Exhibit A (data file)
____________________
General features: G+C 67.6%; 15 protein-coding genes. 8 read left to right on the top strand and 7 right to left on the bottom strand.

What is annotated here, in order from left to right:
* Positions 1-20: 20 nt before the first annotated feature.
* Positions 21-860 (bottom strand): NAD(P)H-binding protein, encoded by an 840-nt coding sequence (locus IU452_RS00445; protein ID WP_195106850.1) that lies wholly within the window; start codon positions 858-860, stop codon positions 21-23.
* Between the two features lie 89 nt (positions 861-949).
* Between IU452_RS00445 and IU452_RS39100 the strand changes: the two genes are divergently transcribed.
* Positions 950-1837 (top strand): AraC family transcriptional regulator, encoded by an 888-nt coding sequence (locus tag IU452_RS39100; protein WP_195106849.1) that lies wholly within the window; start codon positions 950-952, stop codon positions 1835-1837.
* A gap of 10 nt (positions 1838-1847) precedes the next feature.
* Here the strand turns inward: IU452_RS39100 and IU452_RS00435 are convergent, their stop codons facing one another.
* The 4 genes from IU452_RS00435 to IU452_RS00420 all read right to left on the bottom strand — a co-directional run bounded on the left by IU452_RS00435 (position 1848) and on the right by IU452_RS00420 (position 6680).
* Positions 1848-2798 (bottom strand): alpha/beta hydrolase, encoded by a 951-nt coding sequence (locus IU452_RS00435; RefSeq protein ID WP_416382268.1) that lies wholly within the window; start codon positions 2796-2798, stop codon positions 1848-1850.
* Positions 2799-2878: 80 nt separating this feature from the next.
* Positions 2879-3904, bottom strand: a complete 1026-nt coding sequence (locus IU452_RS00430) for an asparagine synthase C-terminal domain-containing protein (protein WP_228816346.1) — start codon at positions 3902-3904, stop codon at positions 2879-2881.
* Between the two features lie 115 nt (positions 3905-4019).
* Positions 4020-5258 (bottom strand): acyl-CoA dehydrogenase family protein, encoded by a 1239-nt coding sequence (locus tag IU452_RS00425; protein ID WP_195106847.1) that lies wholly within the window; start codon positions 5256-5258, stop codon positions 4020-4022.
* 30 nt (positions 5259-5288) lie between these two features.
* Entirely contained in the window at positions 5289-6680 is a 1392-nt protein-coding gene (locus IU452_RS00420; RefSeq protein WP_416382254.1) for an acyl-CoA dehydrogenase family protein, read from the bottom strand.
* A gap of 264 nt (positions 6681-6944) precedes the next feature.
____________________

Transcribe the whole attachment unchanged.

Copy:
General features: G+C 67.6%; 15 protein-coding genes. 8 read left to right on the top strand and 7 right to left on the bottom strand.

What is annotated here, in order from left to right:
* Positions 1-20: 20 nt before the first annotated feature.
* Positions 21-860 (bottom strand): NAD(P)H-binding protein, encoded by an 840-nt coding sequence (locus IU452_RS00445; protein ID WP_195106850.1) that lies wholly within the window; start codon positions 858-860, stop codon positions 21-23.
* Between the two features lie 89 nt (positions 861-949).
* Between IU452_RS00445 and IU452_RS39100 the strand changes: the two genes are divergently transcribed.
* Positions 950-1837 (top strand): AraC family transcriptional regulator, encoded by an 888-nt coding sequence (locus tag IU452_RS39100; protein WP_195106849.1) that lies wholly within the window; start codon positions 950-952, stop codon positions 1835-1837.
* A gap of 10 nt (positions 1838-1847) precedes the next feature.
* Here the strand turns inward: IU452_RS39100 and IU452_RS00435 are convergent, their stop codons facing one another.
* The 4 genes from IU452_RS00435 to IU452_RS00420 all read right to left on the bottom strand — a co-directional run bounded on the left by IU452_RS00435 (position 1848) and on the right by IU452_RS00420 (position 6680).
* Positions 1848-2798 (bottom strand): alpha/beta hydrolase, encoded by a 951-nt coding sequence (locus IU452_RS00435; RefSeq protein ID WP_416382268.1) that lies wholly within the window; start codon positions 2796-2798, stop codon positions 1848-1850.
* Positions 2799-2878: 80 nt separating this feature from the next.
* Positions 2879-3904, bottom strand: a complete 1026-nt coding sequence (locus IU452_RS00430) for an asparagine synthase C-terminal domain-containing protein (protein WP_228816346.1) — start codon at positions 3902-3904, stop codon at positions 2879-2881.
* Between the two features lie 115 nt (positions 3905-4019).
* Positions 4020-5258 (bottom strand): acyl-CoA dehydrogenase family protein, encoded by a 1239-nt coding sequence (locus tag IU452_RS00425; protein ID WP_195106847.1) that lies wholly within the window; start codon positions 5256-5258, stop codon positions 4020-4022.
* 30 nt (positions 5259-5288) lie between these two features.
* Entirely contained in the window at positions 5289-6680 is a 1392-nt protein-coding gene (locus IU452_RS00420; RefSeq protein WP_416382254.1) for an acyl-CoA dehydrogenase family protein, read from the bottom strand.
* A gap of 264 nt (positions 6681-6944) precedes the next feature.